17th - 18th June
42 starters 20 classified finishers
13.492 kms. Creation of a bank and public viewing zones from the pits up to the top of the hump preceding the Tertre Rouge Esses. Car parks and camping sites still being increased in size.
No noteworthy changes but there was a joint iniative by the A C. O and the newspaper "Le Matin" to create 24 bonuses to be awarded to the leader at the end of each hour.
42 cars 4 nations 15 makes
France : 1 Bugatti, 2 Delages, 8 Delahayes, 8 Simea - Fials, 6 Talbols
Germany: 1 Adler, 3 B. M. W. s
Greal Britain : 2 Aslon Martins, 1 H. R G. (Halford, Robins and Godfrey), 2 Lagondas, 2 M. G. s, 1 Morgan, 1 Riley, 3 Singers.
ltaly: 1 Alfa Romeo.
In spite of the withdrawal of an Alfa Romeo, an Atalanta and an Adler Coupe there were still 20 cars capable of winning. This was due in part to the A C. F. s decision to privilege sports cars even if the French Grand Prix was now back on the international calendar in spite of there being no competitive French teams. The manufacturers had however taken advantage of the A, C, F decision to design and build a range of very competitive sports cars that raced in events like the Mille Miglia, tbe Tourist Trophy (won by Gerard's Delage in 1938) and of course Le Mans. Scrutineering saw a certain amount of nail biting when the Alfa Romeo which Sommer was to share with Prince Bira was late in arriving. As always it came by road but finally the beauliful drop - head coupe designed by Touring made it in the nick of time. If the struggle for outright victory monopolised the spectators interest, there were otber fascinating confrontations all down the field. In the 2 litre class a single Aston Martin was opposed to 3 B. M. W. s one of which was a lovely coupe also by Touring. The 1500 cc category was the scene of yet another Anglo - Germanic duel with an H R G and an Aston against a streamlined Adler. Next step down saw 6 Simca 8s, induding the pretty little open 2 seater reserved by Gordini for himself, against M. G and Singer. Finally, in tbe smallest class of all, the objective of the 2 Simca 5s was to exceed 2000 kms whieh the Alin brothers car just failed to do by 532 metres! The pace was too much for the majority of the Delahayes and all the Talbots but when the times were sorted out, apart from Mazaud and Chinetti eliminaled by fire and accident respectively, it was the neither the quickest nor the fieriest who had to capitulate. Right, Louis Gerard ?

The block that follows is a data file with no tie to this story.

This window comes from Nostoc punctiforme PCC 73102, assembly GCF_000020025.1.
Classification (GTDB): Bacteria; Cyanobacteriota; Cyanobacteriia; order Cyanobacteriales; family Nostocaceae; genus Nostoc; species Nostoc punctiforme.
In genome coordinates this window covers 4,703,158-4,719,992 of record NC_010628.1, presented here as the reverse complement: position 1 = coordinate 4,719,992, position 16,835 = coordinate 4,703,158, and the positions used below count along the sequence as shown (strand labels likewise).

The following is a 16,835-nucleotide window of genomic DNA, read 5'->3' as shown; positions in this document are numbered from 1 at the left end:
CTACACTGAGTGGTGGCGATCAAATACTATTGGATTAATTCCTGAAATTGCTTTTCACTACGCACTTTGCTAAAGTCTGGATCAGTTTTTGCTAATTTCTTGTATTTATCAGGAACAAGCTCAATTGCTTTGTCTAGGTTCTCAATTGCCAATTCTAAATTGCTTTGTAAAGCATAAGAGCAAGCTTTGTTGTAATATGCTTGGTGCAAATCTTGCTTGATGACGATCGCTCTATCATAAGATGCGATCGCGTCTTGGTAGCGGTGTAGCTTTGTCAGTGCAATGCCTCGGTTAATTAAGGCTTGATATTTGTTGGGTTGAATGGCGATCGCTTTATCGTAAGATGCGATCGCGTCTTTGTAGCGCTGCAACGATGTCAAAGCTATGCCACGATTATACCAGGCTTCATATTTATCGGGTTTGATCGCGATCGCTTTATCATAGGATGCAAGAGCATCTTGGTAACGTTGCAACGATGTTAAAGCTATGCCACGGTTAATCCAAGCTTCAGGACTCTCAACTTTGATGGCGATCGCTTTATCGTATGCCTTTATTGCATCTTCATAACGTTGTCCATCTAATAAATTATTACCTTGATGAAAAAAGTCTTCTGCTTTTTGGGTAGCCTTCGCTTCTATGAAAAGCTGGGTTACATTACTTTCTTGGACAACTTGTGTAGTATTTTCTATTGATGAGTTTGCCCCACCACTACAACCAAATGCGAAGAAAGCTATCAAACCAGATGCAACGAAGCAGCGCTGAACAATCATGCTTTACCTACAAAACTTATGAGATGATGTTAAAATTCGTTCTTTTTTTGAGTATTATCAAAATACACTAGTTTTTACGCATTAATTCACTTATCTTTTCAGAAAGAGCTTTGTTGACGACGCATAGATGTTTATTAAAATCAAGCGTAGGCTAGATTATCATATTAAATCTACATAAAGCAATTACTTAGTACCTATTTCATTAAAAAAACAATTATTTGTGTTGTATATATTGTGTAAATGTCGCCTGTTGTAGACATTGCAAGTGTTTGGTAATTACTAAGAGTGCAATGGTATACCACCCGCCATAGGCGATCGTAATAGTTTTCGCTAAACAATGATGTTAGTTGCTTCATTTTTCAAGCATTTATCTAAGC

In spite of the Delage's problems and the comparatively slow final laps of tbe Bugatti all the existing records were smashed. Part of the reason for this was the improvement in aerodynamics as well as much lighter cars. It was true at every level induding the lowest as proved by Gordini. The use of aluminium played a role but again one had to know how to work it. The figures speak for themselves. Wimille and Veyron in their supercharged Bugatti covered 3354.760 kms ( 66, 882 kms more tban in 1937) at an average speed of 139,781 km/h, and no fewer than 8 cars including two 2 litre B. M. W. s exceeded 3000 kms while the 1100 cc Simca of Gordini and Scarron, winners of the Index of Performance, averaged 120 km/h. Mazaud set a new lap record in 5'12"1, a speed of 155, 627 km/h. The 1939 Le Mans 24 Hour race was an eloquent demonstration of the health of the Freneh motor industry, in particular, Bugatti, Delahaye, Delage, Talbot and Simca. It would be 11 long years before these records would be beaten as humanity was on the point of engaging in another bout of mass slaughtering.
Sports Car Races